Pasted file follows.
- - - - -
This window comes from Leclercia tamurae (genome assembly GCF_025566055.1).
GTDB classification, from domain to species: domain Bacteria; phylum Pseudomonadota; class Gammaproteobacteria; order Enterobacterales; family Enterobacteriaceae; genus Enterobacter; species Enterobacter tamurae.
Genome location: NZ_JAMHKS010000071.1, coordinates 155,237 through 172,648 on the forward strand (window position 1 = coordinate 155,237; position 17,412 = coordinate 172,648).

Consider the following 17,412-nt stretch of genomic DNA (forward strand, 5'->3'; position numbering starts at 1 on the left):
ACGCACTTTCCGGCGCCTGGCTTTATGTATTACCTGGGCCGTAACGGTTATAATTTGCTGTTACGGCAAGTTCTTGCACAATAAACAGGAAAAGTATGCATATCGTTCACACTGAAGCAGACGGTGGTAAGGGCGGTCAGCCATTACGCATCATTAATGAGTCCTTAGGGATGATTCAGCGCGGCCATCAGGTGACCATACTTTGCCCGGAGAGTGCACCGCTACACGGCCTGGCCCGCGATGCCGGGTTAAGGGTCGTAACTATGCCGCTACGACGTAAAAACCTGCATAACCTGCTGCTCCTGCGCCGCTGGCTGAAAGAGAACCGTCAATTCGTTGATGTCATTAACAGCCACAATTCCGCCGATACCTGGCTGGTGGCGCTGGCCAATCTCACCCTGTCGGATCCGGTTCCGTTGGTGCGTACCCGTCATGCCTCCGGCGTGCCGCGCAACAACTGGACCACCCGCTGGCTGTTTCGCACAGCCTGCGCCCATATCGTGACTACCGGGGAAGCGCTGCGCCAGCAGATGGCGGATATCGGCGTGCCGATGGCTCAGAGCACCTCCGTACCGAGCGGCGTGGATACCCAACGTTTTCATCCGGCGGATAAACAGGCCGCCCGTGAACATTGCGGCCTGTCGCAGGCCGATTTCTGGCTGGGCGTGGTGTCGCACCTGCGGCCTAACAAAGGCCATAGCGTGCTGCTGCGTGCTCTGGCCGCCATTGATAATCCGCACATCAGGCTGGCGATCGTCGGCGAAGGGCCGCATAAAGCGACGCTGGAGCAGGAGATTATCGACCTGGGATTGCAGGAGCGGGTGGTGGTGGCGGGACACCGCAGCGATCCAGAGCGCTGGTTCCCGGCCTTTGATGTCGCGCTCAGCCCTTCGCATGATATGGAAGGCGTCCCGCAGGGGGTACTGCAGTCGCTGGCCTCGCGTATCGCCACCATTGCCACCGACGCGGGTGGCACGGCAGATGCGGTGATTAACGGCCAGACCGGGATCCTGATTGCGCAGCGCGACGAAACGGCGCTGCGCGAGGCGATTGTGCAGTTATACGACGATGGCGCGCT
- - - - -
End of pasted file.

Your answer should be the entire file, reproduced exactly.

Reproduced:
This window comes from Leclercia tamurae (genome assembly GCF_025566055.1).
GTDB classification, from domain to species: domain Bacteria; phylum Pseudomonadota; class Gammaproteobacteria; order Enterobacterales; family Enterobacteriaceae; genus Enterobacter; species Enterobacter tamurae.
Genome location: NZ_JAMHKS010000071.1, coordinates 155,237 through 172,648 on the forward strand (window position 1 = coordinate 155,237; position 17,412 = coordinate 172,648).

Consider the following 17,412-nt stretch of genomic DNA (forward strand, 5'->3'; position numbering starts at 1 on the left):
ACGCACTTTCCGGCGCCTGGCTTTATGTATTACCTGGGCCGTAACGGTTATAATTTGCTGTTACGGCAAGTTCTTGCACAATAAACAGGAAAAGTATGCATATCGTTCACACTGAAGCAGACGGTGGTAAGGGCGGTCAGCCATTACGCATCATTAATGAGTCCTTAGGGATGATTCAGCGCGGCCATCAGGTGACCATACTTTGCCCGGAGAGTGCACCGCTACACGGCCTGGCCCGCGATGCCGGGTTAAGGGTCGTAACTATGCCGCTACGACGTAAAAACCTGCATAACCTGCTGCTCCTGCGCCGCTGGCTGAAAGAGAACCGTCAATTCGTTGATGTCATTAACAGCCACAATTCCGCCGATACCTGGCTGGTGGCGCTGGCCAATCTCACCCTGTCGGATCCGGTTCCGTTGGTGCGTACCCGTCATGCCTCCGGCGTGCCGCGCAACAACTGGACCACCCGCTGGCTGTTTCGCACAGCCTGCGCCCATATCGTGACTACCGGGGAAGCGCTGCGCCAGCAGATGGCGGATATCGGCGTGCCGATGGCTCAGAGCACCTCCGTACCGAGCGGCGTGGATACCCAACGTTTTCATCCGGCGGATAAACAGGCCGCCCGTGAACATTGCGGCCTGTCGCAGGCCGATTTCTGGCTGGGCGTGGTGTCGCACCTGCGGCCTAACAAAGGCCATAGCGTGCTGCTGCGTGCTCTGGCCGCCATTGATAATCCGCACATCAGGCTGGCGATCGTCGGCGAAGGGCCGCATAAAGCGACGCTGGAGCAGGAGATTATCGACCTGGGATTGCAGGAGCGGGTGGTGGTGGCGGGACACCGCAGCGATCCAGAGCGCTGGTTCCCGGCCTTTGATGTCGCGCTCAGCCCTTCGCATGATATGGAAGGCGTCCCGCAGGGGGTACTGCAGTCGCTGGCCTCGCGTATCGCCACCATTGCCACCGACGCGGGTGGCACGGCAGATGCGGTGATTAACGGCCAGACCGGGATCCTGATTGCGCAGCGCGACGAAACGGCGCTGCGCGAGGCGATTGTGCAGTTATACGACGATGGCGCGCT